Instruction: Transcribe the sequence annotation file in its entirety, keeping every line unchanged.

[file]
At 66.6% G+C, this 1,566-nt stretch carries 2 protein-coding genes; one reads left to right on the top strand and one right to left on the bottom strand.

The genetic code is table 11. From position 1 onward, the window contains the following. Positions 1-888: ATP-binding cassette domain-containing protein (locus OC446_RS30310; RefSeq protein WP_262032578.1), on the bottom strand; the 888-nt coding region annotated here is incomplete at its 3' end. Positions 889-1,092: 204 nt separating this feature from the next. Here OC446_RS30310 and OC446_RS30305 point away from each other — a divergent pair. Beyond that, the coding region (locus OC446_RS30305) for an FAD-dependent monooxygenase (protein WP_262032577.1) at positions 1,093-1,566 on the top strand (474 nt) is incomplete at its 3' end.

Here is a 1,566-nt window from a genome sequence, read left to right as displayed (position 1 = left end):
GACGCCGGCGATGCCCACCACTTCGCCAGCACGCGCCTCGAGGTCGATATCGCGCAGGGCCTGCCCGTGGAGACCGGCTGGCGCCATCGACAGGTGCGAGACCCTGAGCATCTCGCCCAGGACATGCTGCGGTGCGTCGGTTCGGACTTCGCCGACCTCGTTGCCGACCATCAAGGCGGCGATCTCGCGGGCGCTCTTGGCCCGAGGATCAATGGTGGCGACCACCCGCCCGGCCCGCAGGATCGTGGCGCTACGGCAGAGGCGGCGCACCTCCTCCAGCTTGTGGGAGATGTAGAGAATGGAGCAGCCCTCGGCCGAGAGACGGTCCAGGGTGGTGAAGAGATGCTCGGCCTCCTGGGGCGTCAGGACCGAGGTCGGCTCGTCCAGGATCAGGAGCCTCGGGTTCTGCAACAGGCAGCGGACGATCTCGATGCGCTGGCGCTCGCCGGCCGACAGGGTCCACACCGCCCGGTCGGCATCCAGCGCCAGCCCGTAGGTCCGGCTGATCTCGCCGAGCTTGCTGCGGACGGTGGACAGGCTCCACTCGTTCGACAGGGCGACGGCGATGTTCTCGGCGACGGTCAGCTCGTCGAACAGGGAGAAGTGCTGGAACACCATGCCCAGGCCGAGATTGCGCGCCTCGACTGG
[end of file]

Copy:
At 66.6% G+C, this 1,566-nt stretch carries 2 protein-coding genes; one reads left to right on the top strand and one right to left on the bottom strand.

The genetic code is table 11. From position 1 onward, the window contains the following. Positions 1-888: ATP-binding cassette domain-containing protein (locus OC446_RS30310; RefSeq protein WP_262032578.1), on the bottom strand; the 888-nt coding region annotated here is incomplete at its 3' end. Positions 889-1,092: 204 nt separating this feature from the next. Here OC446_RS30310 and OC446_RS30305 point away from each other — a divergent pair. Beyond that, the coding region (locus OC446_RS30305) for an FAD-dependent monooxygenase (protein WP_262032577.1) at positions 1,093-1,566 on the top strand (474 nt) is incomplete at its 3' end.

Here is a 1,566-nt window from a genome sequence, read left to right as displayed (position 1 = left end):
GACGCCGGCGATGCCCACCACTTCGCCAGCACGCGCCTCGAGGTCGATATCGCGCAGGGCCTGCCCGTGGAGACCGGCTGGCGCCATCGACAGGTGCGAGACCCTGAGCATCTCGCCCAGGACATGCTGCGGTGCGTCGGTTCGGACTTCGCCGACCTCGTTGCCGACCATCAAGGCGGCGATCTCGCGGGCGCTCTTGGCCCGAGGATCAATGGTGGCGACCACCCGCCCGGCCCGCAGGATCGTGGCGCTACGGCAGAGGCGGCGCACCTCCTCCAGCTTGTGGGAGATGTAGAGAATGGAGCAGCCCTCGGCCGAGAGACGGTCCAGGGTGGTGAAGAGATGCTCGGCCTCCTGGGGCGTCAGGACCGAGGTCGGCTCGTCCAGGATCAGGAGCCTCGGGTTCTGCAACAGGCAGCGGACGATCTCGATGCGCTGGCGCTCGCCGGCCGACAGGGTCCACACCGCCCGGTCGGCATCCAGCGCCAGCCCGTAGGTCCGGCTGATCTCGCCGAGCTTGCTGCGGACGGTGGACAGGCTCCACTCGTTCGACAGGGCGACGGCGATGTTCTCGGCGACGGTCAGCTCGTCGAACAGGGAGAAGTGCTGGAACACCATGCCCAGGCCGAGATTGCGCGCCTCGACTGG